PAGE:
Supported partly by the NCI (1R01CA120198‐01A2) and (2P01CA021239‐29A1)
36(2009); http://dx.doi.org/10.1118/1.3182535View Description Hide Description
Purpose: The most commonly used NTCP and TCP models are acknowledged to be over simplified. The typical approach to determining if a model ‘fits’ the data is to look at residuals of predicted rates, but this is not straightforward in multi‐dimensional modeling problems because data are sparse. It is therefore crucial to develop methods that investigate the goodness of fit of the models over the dataspace. The goal of this work is to investigate a supervised machine‐learning tool for producing contour plots of outcome probability, as a reference against simpler models.Method and Materials: For demonstrative purposes, we used an institutional dataset consisting of 281 patients treated for non‐small cell lungcancer. Two endpoints were investigated: radiation‐induced pneumonitis (n=219), and local control (n=56). Clinical and dosimetric variables were extracted using CERR and logistic regression model building was performed in the DREES software system. Kernel‐based support vector machines with radial basis functions (SVM‐RBF) were used to produce corresponding contour maps of risk levels. Results: The SVM projection plots identified four possible regions based on the risk group and the confidence level: (i) a region of low risk patients with high confidence prediction level; (ii) a region of low risk patients with lower confidence prediction level; (iii) a region of high risk patients with lower confidence prediction level, and (iv) a region of high risk patients with lower confidence prediction level. The SVM‐RBF produces nonlinear contours that differ significantly from the logistic regression contours, with some agreement where the data is most dense. Conclusion: SVM models provide a powerful, automated, tool to help understand NTCP and TCP model fits. We plan to integrate SVM methods within the open‐source DREES modeling system.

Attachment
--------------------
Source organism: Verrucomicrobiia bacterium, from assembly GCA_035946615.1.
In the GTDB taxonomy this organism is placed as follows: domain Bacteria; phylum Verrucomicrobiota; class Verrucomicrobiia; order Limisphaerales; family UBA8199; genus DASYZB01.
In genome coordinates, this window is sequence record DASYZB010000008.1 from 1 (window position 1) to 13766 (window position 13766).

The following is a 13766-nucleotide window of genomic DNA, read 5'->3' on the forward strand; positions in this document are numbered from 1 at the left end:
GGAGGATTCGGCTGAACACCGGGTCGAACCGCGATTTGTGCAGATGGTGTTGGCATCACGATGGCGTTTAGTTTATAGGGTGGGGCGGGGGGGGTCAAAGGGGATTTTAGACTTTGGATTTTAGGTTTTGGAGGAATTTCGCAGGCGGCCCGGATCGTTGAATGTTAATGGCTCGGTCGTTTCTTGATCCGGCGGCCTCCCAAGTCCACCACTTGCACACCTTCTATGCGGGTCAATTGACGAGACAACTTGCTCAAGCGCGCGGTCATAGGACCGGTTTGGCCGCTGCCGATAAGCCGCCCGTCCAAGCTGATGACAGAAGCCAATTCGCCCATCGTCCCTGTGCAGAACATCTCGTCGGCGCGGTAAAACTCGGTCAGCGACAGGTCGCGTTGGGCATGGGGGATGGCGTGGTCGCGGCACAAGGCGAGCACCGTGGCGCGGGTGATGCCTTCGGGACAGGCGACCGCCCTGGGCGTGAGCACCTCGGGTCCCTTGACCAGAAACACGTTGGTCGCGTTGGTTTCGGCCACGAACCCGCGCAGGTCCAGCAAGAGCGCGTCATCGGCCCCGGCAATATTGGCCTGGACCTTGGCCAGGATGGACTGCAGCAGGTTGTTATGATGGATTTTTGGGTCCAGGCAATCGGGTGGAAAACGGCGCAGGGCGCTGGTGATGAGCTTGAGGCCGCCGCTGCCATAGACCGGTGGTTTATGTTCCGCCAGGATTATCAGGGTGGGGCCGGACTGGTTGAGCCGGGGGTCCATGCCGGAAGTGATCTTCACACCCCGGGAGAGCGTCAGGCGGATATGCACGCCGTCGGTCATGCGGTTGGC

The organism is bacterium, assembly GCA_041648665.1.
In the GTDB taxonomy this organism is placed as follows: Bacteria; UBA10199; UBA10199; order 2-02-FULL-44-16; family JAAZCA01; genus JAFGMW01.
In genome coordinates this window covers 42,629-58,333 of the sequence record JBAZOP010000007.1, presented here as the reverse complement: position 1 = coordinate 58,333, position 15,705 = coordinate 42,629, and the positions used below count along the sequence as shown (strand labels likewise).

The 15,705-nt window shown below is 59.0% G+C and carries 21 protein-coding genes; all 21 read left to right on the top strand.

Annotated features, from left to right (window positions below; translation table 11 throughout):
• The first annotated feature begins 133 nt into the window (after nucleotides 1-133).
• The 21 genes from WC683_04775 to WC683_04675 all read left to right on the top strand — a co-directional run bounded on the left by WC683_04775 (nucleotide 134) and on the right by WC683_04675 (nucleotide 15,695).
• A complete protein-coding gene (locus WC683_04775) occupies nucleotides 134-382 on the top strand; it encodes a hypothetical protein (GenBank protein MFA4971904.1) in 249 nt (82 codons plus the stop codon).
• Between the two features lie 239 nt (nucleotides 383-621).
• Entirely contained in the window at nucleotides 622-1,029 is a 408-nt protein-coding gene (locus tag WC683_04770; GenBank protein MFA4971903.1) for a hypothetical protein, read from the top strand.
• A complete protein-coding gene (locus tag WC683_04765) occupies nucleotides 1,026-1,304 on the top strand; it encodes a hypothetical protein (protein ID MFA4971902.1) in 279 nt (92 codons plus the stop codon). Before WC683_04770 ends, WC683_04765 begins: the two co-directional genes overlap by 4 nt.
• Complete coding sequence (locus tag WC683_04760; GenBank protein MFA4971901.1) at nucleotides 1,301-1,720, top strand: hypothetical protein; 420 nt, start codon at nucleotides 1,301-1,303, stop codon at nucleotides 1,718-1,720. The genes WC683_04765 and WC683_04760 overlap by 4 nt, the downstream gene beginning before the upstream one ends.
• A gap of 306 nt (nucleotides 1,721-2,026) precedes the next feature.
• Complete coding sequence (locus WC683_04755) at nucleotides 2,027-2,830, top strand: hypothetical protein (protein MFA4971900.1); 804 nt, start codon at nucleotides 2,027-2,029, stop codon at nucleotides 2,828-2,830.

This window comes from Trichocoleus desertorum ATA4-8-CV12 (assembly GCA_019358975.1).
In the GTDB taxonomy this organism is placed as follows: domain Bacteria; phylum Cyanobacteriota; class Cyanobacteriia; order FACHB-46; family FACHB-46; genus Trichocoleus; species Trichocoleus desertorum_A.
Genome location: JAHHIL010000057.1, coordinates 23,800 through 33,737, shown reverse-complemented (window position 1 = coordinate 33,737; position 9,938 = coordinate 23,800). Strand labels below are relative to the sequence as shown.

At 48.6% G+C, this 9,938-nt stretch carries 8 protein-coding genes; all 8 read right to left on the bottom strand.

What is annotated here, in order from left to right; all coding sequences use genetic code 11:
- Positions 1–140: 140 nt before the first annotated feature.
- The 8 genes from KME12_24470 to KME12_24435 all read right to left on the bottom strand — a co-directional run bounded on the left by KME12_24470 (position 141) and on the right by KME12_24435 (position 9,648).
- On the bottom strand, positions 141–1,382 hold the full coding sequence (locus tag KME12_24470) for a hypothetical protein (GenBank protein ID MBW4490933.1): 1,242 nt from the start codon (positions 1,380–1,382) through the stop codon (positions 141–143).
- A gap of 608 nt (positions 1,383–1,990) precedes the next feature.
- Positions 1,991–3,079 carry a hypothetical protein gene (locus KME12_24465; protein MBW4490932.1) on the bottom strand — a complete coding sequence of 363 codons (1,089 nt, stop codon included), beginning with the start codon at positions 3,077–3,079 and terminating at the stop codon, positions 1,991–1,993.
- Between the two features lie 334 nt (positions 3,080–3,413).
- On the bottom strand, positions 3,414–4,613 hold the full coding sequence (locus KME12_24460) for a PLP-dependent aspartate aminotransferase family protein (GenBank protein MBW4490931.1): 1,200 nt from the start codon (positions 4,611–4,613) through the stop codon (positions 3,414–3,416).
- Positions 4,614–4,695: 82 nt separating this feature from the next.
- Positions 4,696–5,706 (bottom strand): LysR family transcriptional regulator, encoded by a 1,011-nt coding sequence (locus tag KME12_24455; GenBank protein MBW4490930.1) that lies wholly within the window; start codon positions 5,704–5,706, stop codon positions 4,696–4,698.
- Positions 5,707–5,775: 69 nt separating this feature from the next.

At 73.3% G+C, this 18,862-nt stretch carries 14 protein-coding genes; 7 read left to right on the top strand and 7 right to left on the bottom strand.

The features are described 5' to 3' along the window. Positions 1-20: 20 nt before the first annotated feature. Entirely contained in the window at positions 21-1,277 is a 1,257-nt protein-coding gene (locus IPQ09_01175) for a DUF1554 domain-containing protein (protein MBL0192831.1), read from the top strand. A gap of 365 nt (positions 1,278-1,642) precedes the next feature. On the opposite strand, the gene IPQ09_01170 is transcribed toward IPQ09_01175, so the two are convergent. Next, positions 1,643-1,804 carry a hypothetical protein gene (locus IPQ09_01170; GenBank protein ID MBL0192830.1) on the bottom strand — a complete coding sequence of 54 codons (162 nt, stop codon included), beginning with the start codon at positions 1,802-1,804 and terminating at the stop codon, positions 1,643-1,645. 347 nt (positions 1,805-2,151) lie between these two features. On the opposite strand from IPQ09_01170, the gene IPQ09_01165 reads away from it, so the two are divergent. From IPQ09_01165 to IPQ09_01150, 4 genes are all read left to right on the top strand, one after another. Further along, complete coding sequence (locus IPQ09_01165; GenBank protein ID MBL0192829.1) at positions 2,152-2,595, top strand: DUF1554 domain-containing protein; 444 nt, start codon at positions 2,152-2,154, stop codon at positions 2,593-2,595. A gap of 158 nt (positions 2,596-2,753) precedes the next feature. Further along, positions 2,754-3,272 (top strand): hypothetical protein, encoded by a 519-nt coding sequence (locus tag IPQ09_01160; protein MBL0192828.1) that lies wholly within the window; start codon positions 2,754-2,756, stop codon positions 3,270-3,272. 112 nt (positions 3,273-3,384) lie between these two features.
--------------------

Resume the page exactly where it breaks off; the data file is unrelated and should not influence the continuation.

Partially supported by K25 CA 128809 and R01 CA85181.
36(2009); http://dx.doi.org/10.1118/1.3182536View Description Hide Description
Purpose: To develop a compact and powerful FPGA‐based dose calculation system to meet the performance requirement of emerging radiation therapy technologies. Method and Materials: One challenge for advanced radiation therapy technologies such as intensity‐modulated arc therapy (IMAT) is the speed of dose calculation since a large number of beams are used to approximate continuous rotational delivery, resulting in significantly increased dose calculation workload. To accelerate this process, we built a multi‐FPGA (field‐programmable gate array) accelerator with 8 independent computing channels, which can be plug into a PCI slot of any computer to serve as a coprocessor to the CPU and turn it into a powerful dose calculation workstation. The algorithm we implemented is the popular collapsed‐cone convolution/superposition (CCCS) algorithm. After receiving the total energy released per unit mass (TERMA), density and necessary geometrical information from the PCI bus, the accelerator will work on its own to do transport‐line generation, raytracing, kernel tilting, and dose deposition. Results: With the support of memory‐rich multi‐FPGA platform, our floating‐point‐based design working at 90Mhz provides a speedup of 20X over the commercial multi‐threaded software on a state‐of‐the‐art quad‐core system. The FPGA architecture was optimized in design to achieve the best performance specifically for the CCCS algorithm with the minimum resources as compared with a general purpose FPGA board. Our modular approach can also be easily expanded to achieve even greater speedup for cases where the computation time is still an issue by inserting additional such FPGA boards into the computer.Conclusion: We developed a complete dose calculation system powered by a multi‐FPGA plug‐in board, which is capable of delivering very fast dose calculation based on the collapsed‐cone convolution/superposition algorithm. Experimental studies demonstrated the potentials of our new approach to dynamic radiation delivery technologies such as IMAT that demand tremendous computation power for dose calculation.